Serving also as an introduction to the volume, Chapter 1 deals with the visual paratext from a theoretical perspective and sketches its importance in this particular corpus. Thomson’s painterly imagination and his use of evocative description in the representation of space and characters to create a visual experience for the readers undoubtedly contributed to the appeal of The Seasons to artists and skilled craftspeople, while aiding publishers and booksellers in finding ways to design creatively and promote effectively their products. Chapter 2 provides a comprehensive account of the illustrated editions of The Seasons published from 1730 to 1798, with reference to significant changes in copyright law at the centre of which the poem found itself, and as a consequence of which it entered the realm of commodification and became “cultural capital that could be marketed in ever-new ways” (38). Two interpolated tales – “Celadon and Amelia” and “Palemon and Lavinia” – figure prominently in the author’s discussion of book history and commodity culture. With erudition and critical finesse, Chapter 3 examines eighteenth-century visual representations of The Seasons that can be considered contributions to high culture, such as paintings and prints displayed and circulating independently of the text. Chapter 4 provides an account of early and mid-nineteenth-century editions of The Seasons outlining the shift to new interpretative models, while showing how booksellers tailored products to interest various readership strata by offering editions in more than just a standard format and aimed at a socially-diverse clientele. Jung is not discriminatory in his choice of editions, deliberately referring to affordable, small-format, serialised, and rare book products as well as those supported by high-end subscription ventures. A wide-ranging selection of illustrations – baroque, classicist, sentimental, realist, naturalistic, symbolic, allegorical, etc. – allows us to apprehend the richness of this iconographic corpus, to appreciate originality and recognise imitation, and to understand the illustrated book as a medium negotiating changes in taste, reading practices, and zeitgeist.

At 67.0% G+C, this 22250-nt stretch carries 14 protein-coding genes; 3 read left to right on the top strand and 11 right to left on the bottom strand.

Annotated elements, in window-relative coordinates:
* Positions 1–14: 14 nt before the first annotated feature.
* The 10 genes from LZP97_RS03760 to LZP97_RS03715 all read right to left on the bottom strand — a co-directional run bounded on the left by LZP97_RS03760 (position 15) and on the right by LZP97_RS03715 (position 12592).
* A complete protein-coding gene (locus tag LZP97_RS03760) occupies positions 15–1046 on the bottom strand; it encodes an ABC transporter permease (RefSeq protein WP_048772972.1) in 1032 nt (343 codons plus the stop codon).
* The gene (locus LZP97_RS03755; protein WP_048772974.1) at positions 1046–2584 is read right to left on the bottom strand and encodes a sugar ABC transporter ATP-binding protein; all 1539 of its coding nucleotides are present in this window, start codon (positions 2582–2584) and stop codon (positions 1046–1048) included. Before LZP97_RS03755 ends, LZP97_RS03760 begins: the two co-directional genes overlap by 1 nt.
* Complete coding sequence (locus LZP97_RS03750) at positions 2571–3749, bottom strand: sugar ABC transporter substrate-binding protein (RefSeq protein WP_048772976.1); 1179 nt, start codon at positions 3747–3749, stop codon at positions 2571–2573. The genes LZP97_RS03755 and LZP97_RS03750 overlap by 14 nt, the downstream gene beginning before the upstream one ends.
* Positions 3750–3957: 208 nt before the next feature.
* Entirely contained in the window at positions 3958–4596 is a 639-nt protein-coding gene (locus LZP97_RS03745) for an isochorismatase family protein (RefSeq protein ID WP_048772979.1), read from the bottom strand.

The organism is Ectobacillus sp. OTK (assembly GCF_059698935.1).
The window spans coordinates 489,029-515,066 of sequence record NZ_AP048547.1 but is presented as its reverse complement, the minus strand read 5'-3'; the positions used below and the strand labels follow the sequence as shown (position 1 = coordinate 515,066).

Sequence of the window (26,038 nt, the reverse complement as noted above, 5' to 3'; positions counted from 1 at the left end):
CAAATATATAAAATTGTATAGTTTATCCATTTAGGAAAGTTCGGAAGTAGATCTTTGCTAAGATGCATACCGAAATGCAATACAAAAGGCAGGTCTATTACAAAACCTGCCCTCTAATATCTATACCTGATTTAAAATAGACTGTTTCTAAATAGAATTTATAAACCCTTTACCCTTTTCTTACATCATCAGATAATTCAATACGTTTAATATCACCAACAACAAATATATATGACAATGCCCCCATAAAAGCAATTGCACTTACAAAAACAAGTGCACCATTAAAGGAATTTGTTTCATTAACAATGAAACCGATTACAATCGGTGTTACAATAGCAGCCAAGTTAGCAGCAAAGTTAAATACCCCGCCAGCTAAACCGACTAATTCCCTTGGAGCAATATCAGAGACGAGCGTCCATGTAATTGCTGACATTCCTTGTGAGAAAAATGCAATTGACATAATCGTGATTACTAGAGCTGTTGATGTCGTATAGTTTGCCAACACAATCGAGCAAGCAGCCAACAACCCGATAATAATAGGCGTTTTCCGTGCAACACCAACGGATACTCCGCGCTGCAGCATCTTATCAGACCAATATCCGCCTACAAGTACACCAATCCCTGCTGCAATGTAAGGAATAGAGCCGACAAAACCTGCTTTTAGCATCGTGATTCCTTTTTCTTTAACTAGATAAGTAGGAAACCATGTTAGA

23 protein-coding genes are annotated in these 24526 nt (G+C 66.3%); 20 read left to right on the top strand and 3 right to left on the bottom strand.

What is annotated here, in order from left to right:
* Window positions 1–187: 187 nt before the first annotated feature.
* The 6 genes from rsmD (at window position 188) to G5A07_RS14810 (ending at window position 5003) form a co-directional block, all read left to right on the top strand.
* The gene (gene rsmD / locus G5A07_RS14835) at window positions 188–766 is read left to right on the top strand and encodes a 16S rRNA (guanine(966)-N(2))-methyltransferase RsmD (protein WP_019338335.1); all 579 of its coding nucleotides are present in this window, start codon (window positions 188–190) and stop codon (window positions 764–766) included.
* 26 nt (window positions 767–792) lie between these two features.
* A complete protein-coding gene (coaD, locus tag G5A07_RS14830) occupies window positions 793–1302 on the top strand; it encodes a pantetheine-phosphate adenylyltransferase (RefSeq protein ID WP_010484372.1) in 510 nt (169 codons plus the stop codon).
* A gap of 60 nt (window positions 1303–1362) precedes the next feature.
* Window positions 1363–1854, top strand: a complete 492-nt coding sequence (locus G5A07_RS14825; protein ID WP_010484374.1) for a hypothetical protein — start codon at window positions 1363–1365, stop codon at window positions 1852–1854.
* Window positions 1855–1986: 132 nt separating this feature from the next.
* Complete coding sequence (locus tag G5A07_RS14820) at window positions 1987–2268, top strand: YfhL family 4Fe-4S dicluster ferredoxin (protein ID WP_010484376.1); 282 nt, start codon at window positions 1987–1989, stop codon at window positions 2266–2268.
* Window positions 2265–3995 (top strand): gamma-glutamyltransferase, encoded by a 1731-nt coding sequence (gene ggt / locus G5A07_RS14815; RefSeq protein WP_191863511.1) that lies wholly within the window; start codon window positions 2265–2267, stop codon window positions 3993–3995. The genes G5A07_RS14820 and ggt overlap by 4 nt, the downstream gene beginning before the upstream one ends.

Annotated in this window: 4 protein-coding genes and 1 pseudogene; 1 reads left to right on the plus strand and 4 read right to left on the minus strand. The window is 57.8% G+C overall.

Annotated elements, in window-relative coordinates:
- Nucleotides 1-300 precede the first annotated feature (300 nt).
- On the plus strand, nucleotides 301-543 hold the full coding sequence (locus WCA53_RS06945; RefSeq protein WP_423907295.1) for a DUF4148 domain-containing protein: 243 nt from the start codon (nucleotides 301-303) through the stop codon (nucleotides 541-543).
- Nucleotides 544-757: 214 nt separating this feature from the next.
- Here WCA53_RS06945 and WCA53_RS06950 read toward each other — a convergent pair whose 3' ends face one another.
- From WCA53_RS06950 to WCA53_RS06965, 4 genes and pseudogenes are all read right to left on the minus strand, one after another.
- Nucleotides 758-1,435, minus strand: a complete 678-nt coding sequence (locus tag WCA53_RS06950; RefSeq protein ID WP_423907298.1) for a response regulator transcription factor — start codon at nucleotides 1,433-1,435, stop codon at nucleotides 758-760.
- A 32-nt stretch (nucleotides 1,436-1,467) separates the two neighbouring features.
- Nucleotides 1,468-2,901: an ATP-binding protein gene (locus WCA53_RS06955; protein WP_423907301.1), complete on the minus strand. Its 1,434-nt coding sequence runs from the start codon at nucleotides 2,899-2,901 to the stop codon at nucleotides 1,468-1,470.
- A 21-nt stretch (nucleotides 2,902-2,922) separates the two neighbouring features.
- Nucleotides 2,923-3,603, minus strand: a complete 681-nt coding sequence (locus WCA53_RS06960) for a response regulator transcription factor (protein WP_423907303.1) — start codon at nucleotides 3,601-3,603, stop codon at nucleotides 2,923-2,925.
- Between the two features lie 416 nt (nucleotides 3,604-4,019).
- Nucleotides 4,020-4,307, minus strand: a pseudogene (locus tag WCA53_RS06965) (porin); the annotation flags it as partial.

Steeped in literary and book-historical theories, the refined prose of this monograph is surprisingly readable, and the wealth of illustrations generously included by the publisher renders it most enjoyable. A small drawback is the lack of a bibliography: to the reader unfamiliar with this iconographic corpus, a list of primary sources or at least a catalogue of editions of Thomson’s canonical poem discussed in the monograph would have provided a much-needed global view of the illustration of The Seasons through time. Moreover, a reference is made to the author’s Database of Eighteenth-Century Book Illustration and a URL is provided (see 257n39), but it was not operational when I repeatedly attempted to consult it. Nonetheless, this is a study that deserves a prominent place in private and public libraries alongside seminal studies focusing on the illustration of a bestseller through time, such as David Blewett’s The Illustration of Robinson Crusoe: 1719-1920, W.B. Gerard’s Laurence Sterne and the Visual Imagination, Rachel Schmidt’s Critical Images: The Canonization of Don Quixote through Illustrated Editions of the Eighteenth Century, Lynn Shepherd’s Clarissa’s Painter: Portraiture, Illustration, and Representation in the Novels of Samuel Richardson, and Jeanne K. Welcher’s Visual Imitations of Gulliver’s Travels, 1726-1830. This survey is, however, unique in its in-depth consideration and layering of a number of critical foci: the text in its aesthetic presentation and paratextual framing; the image as an expressive means of communication and revealing supplement to the text; illustration in relation to technical means of production and ways of printing; the visual and verbal components in their material symbiosis; the book as a consumer product designed for and packaged with a specific clientele in mind; and cultural context (visual, material, print, literary, etc.). It would be fascinating to pursue this investigation beyond its temporal and representational borders to examine the afterlives of Thomson’s The Seasons in other media, markets, and timeframes. The scholars who will embark on that scholarly adventure will be greatly indebted to this exceptional monograph.
Mount Allison University